Originally published in Official Artur Davis
The most eloquent, poignant argument I ever heard against same-sex marriage came from an African American woman in her late fifties who organized youth groups at a black mega-church in the South. I can’t quote her verbatim but it went something like this: “in the black community, gay marriage is a source of worry because we struggle so hard, and against so many cultural forces, to make even conventional marriages work. We don’t buy into officially recognized alternative relationships because we can’t even win the battle to make the standard kind of marriage look appealing: not when our boys want the music video lifestyle—a different girl at every stanza in the song—our girls get degrees and can’t find men who can support them; and our teenagers think a baby is what happens when you become a woman or a man. Yet another alternative to men and women building families together? That’s a luxury we can’t afford.”
There’s a heap of generalization there, and reasonable minds may or may not agree. In fact, I’ve heard more than a few blacks argue that legal marriages between black homosexuals beats the closets in the black community, which often have the unfair, reverse effect of making any heterosexual black man who stays single look suspect. But the woman I mention was utterly free of malice and not at all reliant on Old Testament allusions to make her case. If you think she is in spite of that a beacon of intolerance, you’ve just indicted a thoughtful representation of about 60 percent of the African American community.
The media-filtered reaction to President Obama’s endorsement of gay marriage has been predictable: an undercurrent of exaltation in the newsrooms that have long ceased to think of homosexuality as anything but another form of freedom; cherry-picked evangelical leaders who fit that same media’s expectations of what social conservatism looks and sounds like. To be sure, the networks and cable have brought forth their share of high profile African American ministers and Catholic bishops, but they aren’t the woman in that southern church running a youth group, trying to grapple with how social change shapes fatherless neighborhoods: the preachers and clerics are speaking in the accents of scripture and biblical text, which most Americans are in the custom of preaching not practicing.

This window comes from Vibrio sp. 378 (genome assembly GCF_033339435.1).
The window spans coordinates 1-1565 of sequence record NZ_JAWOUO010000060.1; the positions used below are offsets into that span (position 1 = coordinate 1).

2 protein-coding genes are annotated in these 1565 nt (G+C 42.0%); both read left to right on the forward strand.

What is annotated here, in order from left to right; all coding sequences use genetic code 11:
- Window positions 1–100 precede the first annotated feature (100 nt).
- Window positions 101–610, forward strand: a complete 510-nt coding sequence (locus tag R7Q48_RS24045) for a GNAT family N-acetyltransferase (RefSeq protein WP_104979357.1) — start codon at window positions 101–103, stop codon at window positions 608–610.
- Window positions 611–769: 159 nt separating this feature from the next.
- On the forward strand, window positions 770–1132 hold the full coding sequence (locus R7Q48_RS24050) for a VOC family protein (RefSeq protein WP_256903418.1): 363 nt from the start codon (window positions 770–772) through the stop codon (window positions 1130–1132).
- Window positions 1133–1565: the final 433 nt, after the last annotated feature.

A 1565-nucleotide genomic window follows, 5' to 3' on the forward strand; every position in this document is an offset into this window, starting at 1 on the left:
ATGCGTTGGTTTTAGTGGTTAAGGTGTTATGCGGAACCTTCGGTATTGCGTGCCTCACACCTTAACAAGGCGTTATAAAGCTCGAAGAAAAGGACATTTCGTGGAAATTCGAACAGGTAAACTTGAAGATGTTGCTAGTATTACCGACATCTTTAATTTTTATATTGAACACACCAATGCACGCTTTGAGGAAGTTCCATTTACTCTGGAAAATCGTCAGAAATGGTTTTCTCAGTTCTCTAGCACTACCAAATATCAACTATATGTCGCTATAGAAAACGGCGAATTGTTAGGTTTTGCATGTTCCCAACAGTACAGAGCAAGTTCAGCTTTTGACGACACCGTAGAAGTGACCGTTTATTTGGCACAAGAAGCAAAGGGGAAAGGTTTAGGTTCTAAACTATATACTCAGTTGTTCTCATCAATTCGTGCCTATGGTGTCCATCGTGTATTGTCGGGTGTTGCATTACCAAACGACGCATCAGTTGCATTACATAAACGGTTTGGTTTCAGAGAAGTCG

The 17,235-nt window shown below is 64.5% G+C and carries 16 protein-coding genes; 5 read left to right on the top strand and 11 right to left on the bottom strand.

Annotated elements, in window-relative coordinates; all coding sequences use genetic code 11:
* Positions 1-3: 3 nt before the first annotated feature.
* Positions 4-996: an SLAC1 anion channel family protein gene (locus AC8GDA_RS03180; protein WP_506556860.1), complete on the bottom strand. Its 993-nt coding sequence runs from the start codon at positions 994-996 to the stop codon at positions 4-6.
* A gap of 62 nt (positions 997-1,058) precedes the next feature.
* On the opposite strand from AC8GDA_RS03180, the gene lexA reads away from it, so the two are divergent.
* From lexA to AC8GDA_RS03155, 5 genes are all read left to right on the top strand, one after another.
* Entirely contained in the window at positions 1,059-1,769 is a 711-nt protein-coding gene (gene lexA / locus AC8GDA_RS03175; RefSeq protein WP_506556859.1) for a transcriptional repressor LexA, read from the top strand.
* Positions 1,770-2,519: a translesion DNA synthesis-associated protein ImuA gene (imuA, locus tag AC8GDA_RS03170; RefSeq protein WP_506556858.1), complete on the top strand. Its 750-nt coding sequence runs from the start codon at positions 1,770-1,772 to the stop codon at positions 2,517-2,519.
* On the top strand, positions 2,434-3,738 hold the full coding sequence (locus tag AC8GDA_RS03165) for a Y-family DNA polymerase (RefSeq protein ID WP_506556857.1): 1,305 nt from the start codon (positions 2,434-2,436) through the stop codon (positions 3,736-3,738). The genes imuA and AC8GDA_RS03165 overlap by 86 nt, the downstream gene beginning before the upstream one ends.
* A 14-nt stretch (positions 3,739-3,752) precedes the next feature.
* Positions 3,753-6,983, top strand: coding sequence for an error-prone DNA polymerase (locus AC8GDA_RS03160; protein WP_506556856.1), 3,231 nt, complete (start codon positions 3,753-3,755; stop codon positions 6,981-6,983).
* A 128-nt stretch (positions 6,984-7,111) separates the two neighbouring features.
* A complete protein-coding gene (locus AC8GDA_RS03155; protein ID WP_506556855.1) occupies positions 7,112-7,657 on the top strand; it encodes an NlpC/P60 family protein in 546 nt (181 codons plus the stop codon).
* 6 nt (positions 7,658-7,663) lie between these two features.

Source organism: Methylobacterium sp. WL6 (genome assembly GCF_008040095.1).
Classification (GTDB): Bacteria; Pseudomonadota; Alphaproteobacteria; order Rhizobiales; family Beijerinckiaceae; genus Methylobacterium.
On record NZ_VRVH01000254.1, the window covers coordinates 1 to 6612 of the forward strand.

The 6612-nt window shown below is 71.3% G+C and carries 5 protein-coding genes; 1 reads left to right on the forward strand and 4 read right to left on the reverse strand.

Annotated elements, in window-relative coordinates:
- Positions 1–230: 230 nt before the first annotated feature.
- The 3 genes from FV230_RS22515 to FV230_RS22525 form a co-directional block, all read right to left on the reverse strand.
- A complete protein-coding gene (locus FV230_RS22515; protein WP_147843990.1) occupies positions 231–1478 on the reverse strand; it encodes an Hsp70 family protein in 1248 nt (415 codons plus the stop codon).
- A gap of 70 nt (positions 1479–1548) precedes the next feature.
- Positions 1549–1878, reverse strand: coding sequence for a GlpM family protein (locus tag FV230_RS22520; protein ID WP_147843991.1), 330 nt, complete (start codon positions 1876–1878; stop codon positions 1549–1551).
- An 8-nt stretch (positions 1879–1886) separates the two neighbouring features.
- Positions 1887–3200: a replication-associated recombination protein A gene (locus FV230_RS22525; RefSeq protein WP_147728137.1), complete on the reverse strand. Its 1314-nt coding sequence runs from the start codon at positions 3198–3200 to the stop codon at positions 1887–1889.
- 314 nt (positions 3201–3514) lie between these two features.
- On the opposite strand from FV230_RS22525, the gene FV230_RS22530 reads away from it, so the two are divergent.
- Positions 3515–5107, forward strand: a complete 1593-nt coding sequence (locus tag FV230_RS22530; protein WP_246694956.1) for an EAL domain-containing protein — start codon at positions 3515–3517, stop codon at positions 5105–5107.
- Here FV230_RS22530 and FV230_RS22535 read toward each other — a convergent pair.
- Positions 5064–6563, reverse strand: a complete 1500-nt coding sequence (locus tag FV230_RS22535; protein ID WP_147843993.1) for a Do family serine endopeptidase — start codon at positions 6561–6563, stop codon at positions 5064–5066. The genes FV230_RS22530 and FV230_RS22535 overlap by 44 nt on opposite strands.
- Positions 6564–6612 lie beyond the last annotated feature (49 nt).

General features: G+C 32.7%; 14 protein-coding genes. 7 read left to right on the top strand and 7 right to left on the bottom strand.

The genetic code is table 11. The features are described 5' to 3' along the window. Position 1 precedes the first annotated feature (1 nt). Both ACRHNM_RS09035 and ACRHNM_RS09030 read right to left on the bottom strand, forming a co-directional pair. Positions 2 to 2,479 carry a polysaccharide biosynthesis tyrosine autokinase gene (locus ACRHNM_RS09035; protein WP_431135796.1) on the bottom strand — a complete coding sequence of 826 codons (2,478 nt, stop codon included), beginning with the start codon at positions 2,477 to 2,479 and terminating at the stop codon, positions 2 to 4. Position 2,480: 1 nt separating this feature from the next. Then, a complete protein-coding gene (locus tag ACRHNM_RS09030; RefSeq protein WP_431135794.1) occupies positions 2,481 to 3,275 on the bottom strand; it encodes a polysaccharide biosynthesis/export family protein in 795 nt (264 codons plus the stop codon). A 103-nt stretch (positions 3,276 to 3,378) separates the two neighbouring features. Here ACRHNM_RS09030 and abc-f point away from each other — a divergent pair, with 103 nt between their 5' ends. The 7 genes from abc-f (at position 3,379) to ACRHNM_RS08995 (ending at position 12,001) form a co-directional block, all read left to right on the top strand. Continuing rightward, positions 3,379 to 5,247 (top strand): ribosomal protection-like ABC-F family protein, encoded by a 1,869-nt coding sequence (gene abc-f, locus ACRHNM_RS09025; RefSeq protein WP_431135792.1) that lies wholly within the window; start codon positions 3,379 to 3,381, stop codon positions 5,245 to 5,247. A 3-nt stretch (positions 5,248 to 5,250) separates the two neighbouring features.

It would be a healthy thing if more of the debate featured voices like the woman I described. It would be equally healthy if more conservatives (and frankly, conservatives disagree with each other on this issue, liberals are entirely of one mind) had weighed in not with jibes at Obama’s timing or the sincerity of his original, pre-”evolving” mindset, but with an honest declaration that the argument over gay marriage does not have the same contours today as it did ten years ago. The fight for most Americans going forward is whether the legal future of same sex marriage is determined state by state, with voters and democratic processes deciding this issue, and not by federal judges deploying an elastic construction of the equal protection clause; and secondly, whether sectarian institutions like Catholic adoption agencies will preserve their own freedom of conscience or lose it to public and elite opinion.
Had there been more pragmatic voices, more voices speaking the language of democratic choice and not absolutism, (see Ross Douthat for an insightful take on how the gay rights community has effectively wielded an absolutionist position to stigmatize opposition) this fundamental cultural argument might be one that clarified rather than deepened our division. Had President Obama gone one step further in his interview and defended the right of good people to differ, he could have actually strengthened his case: instead, he portrayed his own past skepticism as a weirdly disconnected thing that had little force or philosophy behind it, and the logic of his case is that to differ is to condone bigotry.
Don’t hold your breath, though. Culture wars and party politics don’t reward what I just described, and it is culture warriors and partisans who get the microphone at these kinds of junctures. That’s the state of play in the values debate circa 2012.